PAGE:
He’s the physicist that fills arenas with people desperate to learn more about the universe, and our place in it. Ahead of his one-night Singapore show as part of his Universal World Tour, we caught Professor Brian Cox for a chat about the meaning of life…
Unless you’ve been hanging out in a black hole, you’ll know of Professor Brian Cox: you’ll have watched one of his TED talks, read one of his books, binge-watched one of his BBC TV series, or even caught one of his live shows around the world. He’s the British physicist hailed for his ability to distill complex ideas about space, big science and natural wonders here on Earth, and make you feel more in awe of your existence than you ever expected.
Sure he’s a professor in physics at the University of Manchester, and was a researcher for the ambitious ATLAS experiment with the Large Hadron Collider (otherwise known as the world’s largest atom smasher). But he’ll just as happily use his knowledge to weigh in on the possibility of time travel in the world of Dr Who, and make time to share his wisdom with the young and the curious. We witnessed him answering “superb questions” from a young crowd – kids, if you want to know what happens if you do hang out in a black hole, Cox doesn’t shy from the truth: “You get stretched a lot and utterly come to bits.”
After experiencing just the tip of the iceberg of his upcoming show in Singapore, know this: your mind will get a workout, but this isn’t about bringing you further out of your depth than you can handle. You’ll delve into out-of-this world imagery, ponder the most beautiful things about our planet and the potential for life outside Earth – and you’ll be challenged to think about just how rare we are. Deep stuff to take in, but you aren’t going just to look at pretty pictures from the Hubble Telescope – although they are spectacular.
In the surreal scene of Singapore Science Centre’s empty Omni-Theatre, we dove into conversation, starting with the rather angsty and forthright topic of ‘what is the meaning of it all’?
As a scientist, where do you find the sublime?
That’s the foundation of this show, actually. It may be an exaggeration, but I think the only interesting question is, ‘What does it mean to live a small, fragile and finite life in an infinite universe?’ What the show does is give an insight into the size and scale of the universe – and how physically insignificant we are in that universe. But also, I argue that as an intelligent civilisation, we may be quite rare in the universe – and therefore valuable.
There are two ideas there that intersect at right angles and jar with one another if you’re going to be intellectual about it, and they seem to be irreconcilable. But I think it’s in the consideration of irreconcilable ideas you find the sublime. At the start of the show, we share a quote from physicist Richard Feynman – which is one of my favourites:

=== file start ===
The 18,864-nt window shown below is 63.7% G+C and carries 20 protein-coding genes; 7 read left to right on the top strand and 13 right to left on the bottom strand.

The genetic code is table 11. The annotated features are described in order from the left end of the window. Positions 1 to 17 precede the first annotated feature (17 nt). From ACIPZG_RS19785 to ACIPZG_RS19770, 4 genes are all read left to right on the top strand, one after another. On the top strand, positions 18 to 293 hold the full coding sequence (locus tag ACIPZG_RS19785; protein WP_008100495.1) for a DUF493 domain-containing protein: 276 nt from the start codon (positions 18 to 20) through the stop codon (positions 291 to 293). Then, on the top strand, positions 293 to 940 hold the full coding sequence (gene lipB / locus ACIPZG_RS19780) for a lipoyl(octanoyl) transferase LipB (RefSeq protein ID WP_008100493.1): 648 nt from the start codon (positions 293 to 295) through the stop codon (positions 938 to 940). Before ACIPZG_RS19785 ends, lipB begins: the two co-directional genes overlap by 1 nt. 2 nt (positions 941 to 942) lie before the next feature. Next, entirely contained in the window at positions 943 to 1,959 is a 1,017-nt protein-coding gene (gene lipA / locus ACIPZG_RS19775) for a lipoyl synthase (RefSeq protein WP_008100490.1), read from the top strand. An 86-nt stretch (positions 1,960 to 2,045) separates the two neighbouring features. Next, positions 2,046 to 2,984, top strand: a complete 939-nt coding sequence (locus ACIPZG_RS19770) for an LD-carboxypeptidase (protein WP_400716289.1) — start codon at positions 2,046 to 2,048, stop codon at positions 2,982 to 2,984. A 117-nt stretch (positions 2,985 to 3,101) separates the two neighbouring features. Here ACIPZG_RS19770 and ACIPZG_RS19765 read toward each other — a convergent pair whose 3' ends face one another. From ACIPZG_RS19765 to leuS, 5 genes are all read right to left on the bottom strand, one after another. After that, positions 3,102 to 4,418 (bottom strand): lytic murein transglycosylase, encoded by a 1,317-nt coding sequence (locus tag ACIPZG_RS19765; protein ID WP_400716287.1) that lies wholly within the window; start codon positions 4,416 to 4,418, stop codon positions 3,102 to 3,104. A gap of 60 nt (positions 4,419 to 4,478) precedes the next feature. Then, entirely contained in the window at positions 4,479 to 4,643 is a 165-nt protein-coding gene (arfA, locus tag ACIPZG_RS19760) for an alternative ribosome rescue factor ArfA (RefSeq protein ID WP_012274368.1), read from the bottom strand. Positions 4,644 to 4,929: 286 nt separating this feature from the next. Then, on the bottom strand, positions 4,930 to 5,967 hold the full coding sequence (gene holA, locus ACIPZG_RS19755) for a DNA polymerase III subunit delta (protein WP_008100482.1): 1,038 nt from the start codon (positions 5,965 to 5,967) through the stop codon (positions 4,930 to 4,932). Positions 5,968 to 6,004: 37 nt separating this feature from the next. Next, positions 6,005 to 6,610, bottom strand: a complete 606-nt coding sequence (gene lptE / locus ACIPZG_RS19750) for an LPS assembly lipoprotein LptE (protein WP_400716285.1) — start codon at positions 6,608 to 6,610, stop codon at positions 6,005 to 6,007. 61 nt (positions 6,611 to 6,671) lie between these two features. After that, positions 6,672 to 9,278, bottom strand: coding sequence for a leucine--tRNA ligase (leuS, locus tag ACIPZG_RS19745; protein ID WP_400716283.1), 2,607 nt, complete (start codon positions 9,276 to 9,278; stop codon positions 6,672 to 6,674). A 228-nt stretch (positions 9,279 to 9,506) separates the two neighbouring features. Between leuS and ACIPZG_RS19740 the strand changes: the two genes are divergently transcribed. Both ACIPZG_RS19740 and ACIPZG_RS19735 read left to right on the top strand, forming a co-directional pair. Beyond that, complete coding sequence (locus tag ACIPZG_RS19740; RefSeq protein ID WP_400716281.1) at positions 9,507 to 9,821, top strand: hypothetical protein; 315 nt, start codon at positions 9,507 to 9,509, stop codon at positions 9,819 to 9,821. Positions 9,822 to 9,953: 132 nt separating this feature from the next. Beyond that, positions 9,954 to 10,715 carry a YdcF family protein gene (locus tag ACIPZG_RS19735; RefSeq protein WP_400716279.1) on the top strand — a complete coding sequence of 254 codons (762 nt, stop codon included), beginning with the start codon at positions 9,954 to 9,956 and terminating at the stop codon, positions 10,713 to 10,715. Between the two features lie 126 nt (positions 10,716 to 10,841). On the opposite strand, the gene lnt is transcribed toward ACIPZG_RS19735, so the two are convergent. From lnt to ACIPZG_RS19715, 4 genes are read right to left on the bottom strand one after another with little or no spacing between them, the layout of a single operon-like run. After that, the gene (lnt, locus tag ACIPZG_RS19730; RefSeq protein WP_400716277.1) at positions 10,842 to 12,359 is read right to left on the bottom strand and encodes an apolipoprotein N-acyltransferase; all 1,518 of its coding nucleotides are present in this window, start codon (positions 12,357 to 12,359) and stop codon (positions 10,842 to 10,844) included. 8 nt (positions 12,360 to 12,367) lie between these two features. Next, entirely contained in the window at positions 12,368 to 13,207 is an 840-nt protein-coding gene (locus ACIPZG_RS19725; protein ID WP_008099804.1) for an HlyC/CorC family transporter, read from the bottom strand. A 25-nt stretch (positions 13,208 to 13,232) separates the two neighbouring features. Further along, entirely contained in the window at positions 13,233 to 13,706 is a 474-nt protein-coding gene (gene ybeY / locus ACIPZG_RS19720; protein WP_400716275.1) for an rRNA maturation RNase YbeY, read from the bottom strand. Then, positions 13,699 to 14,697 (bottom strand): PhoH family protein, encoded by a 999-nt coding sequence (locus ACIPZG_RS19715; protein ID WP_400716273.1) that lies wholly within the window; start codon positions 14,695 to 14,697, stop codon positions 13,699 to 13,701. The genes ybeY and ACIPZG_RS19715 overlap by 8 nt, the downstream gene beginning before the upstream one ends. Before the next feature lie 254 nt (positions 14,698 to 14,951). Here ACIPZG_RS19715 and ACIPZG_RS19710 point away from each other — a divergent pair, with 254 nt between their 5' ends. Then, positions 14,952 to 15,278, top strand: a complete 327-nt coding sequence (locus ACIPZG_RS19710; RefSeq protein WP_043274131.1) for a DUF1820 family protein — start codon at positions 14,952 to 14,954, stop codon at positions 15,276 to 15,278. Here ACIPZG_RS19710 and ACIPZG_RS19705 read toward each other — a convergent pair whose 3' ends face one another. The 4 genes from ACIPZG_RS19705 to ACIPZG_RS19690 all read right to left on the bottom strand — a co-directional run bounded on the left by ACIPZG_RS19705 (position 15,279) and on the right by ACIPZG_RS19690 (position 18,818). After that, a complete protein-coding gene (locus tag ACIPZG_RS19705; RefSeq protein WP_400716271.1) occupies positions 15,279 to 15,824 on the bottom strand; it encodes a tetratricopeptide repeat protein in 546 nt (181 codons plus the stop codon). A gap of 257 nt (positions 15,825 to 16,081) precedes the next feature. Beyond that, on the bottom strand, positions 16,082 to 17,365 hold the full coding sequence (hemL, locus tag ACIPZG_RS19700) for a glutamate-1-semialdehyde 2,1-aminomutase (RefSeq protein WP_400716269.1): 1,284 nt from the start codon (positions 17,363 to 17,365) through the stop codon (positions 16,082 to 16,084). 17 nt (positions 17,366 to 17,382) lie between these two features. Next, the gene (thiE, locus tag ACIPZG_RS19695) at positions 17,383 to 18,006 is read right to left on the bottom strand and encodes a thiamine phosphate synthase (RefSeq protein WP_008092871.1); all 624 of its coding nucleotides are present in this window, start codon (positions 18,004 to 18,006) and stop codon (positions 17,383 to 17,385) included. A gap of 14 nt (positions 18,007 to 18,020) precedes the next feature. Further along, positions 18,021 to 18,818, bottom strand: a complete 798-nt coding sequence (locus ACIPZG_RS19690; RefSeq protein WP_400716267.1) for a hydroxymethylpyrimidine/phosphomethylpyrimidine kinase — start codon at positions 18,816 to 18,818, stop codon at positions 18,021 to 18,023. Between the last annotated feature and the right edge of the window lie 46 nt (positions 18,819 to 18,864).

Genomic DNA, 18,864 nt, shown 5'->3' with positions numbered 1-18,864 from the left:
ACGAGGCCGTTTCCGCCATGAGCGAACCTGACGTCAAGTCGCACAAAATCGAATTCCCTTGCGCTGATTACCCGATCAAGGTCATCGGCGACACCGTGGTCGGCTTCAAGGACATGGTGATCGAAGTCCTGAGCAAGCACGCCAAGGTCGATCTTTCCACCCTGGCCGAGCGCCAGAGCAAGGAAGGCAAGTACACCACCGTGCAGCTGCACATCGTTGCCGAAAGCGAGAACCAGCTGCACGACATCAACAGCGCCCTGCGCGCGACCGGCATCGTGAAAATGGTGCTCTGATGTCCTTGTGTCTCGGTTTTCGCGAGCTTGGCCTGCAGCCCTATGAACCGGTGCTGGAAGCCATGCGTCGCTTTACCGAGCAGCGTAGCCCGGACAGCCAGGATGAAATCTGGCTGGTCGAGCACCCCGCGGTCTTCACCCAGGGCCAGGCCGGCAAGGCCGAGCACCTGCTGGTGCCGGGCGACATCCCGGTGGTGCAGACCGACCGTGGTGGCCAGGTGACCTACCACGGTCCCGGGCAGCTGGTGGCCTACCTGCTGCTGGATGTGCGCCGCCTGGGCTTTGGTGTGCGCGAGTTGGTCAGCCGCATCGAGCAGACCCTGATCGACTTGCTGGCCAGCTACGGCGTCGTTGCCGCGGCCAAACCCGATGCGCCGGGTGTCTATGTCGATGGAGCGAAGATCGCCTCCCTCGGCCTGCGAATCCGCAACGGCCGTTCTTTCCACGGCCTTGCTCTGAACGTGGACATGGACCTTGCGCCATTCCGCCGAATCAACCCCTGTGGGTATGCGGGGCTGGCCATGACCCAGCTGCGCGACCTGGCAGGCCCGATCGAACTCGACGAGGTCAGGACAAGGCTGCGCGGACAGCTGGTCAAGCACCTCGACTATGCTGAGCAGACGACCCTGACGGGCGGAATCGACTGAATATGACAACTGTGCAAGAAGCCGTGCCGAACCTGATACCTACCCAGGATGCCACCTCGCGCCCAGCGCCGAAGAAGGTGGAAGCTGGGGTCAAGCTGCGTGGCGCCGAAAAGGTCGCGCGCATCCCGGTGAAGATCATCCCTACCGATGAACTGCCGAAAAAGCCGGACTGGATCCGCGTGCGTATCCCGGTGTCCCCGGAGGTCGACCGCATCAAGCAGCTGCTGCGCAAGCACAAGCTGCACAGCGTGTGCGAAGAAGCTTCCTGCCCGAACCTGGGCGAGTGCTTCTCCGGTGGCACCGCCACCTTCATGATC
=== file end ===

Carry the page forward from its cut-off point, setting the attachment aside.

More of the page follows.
“What, then, is the meaning of it all? What can we say to dispel the mystery of existence? If we take everything into account, not only what the ancients knew, but all of what we know today that they didn’t know, then I think that we must frankly admit that we do not know. But, in admitting this, we have probably found the open channel.”
What is the meaning of it all? Part of what the show does is to consider this: if our lives are finite, on a universal scale, they don’t make any impact at all. But I argue that meaning exists because we exist. I don’t think there’s any such thing as ‘global meaning’ – I think that meaning is local and emergent and temporary. But, let’s say that in the Milky Way Galaxy, Earth is the only planet with a civilisation on it – which is quite possible. I’d argue that from a biological perspective, that means that this planet is the only place where meaning exists in the Milky Way. And that, for me, is sublime.
Your shows leave people with the feeling that we are at once so minute, and yet glorious for just existing…
I think that we are extremely valuable. And I think that in coming to terms with the fact that our lives are small and finite in both space and time, that’s where you find the sublime. If there’s any such thing as the meaning of life, it’s coming to accept that. In my view, the laws of nature force us to accept that we cannot be immortal.
What do you think of free will? If we’re all just particles – albeit exquisite particles – interacting, are we all just at the mercy of these interactions?